The second document of which Rivero complained was distributed in November and bore the title “We Suspended Our Supervisor!” The text of the document was as follows: “The janitors at the International House were victims of constant mistreatment, disrespect, and abuse from management. [ ] Their custodial supervisor was hiring family members and harassing hard working employees. He was unfair, abusive, and playing favorites. [ ] Although the janitors repeatedly asked management for justice, U.C. refused to solve the problem. So the workers decided to organize and take action. [ ] On November 15, … the janitors marched into management and declared they would no longer work under their abusive supervisor. [ ] Because of the janitors’ courage and unity, management was forced to suspend the custodial supervisor, and the janitors have pledged to make sure he doesn’t return. [ ] Let’s Take Action! [ ] Let’s Get Organized! [ ] Let’s build a strong union at U.C. Berkeley!” [FN 4] The center bottom of the flier contained the following message in small text: “We are building a strong union at U.C. Berkeley. To join call (510) 663-3939 Ext. 25.”
- [FN 4] At oral argument, counsel for the local union explained that the local had lost 15,000 of its 32,000 members to another union. The local union started a campaign to ensure that this loss of membership did not happen again and to improve representation of the remaining 17,000 members.
The third document, prepared in November or December, principally contained space for people to print and sign their name and indicate their “Room Number.” Above this section were the words: “Stand Up for Justice! [ ] The custodians of the International House at U.C. Berkeley were victims of constant mistreatment, disrespect, and abuse from management. Custodians say their supervisor was even soliciting bribes. [ ] We the undersigned demand an end to management’s pattern of abuse and support the custodian’s fight for fairness and respect.”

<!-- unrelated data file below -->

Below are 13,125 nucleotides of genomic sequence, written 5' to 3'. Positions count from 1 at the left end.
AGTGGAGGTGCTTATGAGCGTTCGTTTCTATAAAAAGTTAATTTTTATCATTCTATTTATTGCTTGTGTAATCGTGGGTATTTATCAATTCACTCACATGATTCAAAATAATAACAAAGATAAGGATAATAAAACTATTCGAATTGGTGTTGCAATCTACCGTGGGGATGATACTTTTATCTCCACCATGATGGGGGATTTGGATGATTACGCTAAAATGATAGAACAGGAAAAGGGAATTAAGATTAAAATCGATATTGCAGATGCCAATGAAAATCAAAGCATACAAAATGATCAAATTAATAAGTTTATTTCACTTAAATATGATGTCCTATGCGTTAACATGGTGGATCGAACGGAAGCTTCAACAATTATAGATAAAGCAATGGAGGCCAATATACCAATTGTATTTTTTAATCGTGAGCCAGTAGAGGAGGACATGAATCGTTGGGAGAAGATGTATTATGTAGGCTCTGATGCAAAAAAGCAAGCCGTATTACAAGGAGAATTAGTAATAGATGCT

Rivero charged the Union with libel and slander, conspiracy to libel, intentional infliction of emotional distress, and intentional and negligent interference with economic relationship. The Union filed a special motion to strike pursuant to section 425.16. The Union argued that section 425.16 applied to Rivero’s claims because “[t]he conduct at issue here is speech regarding the working conditions of International House employees supervised by [Rivero]. Such conduct is clearly in furtherance of expression concerning a labor dispute, and thus protected by the U.S. Constitution. [Citation.]” The Union further argued that Rivero had not met his burden of demonstrating a probability of prevailing on his claims against the Union. Rivero opposed the motion.
The trial court denied the Union’s motion. In a 24-page order, the court concluded (1) the Union had not met its burden of establishing that Rivero’s allegations arise from “‘conduct in furtherance of the exercise of the constitutional right of free speech in connection with a public issue or an issue of public interest’” and (2) Rivero met his burden of establishing a probability of prevailing on his claims.
III. DISCUSSION A. Section 425.16
Section 425.16 provides, in relevant part, that “[a] cause of action against a person arising from any act of that person in furtherance of the person’s right of petition or free speech under the United States or California Constitution in connection with a public issue shall be subject to a special motion to strike, unless the court determines that the plaintiff has established that there is a probability that the plaintiff will prevail on the claim.” (§ 425.16, subd. (b)(1).) Courts have interpreted this language as creating a “two-step process for determining whether an action is a SLAPP.” (See Navellier v. Sletten (2002) 29 Cal.4th 82, 88 (Navellier); Governor Gray Davis Com. v. American Taxpayers Alliance (2002) 102 Cal.App.4th 449, 455 (Davis Committee).)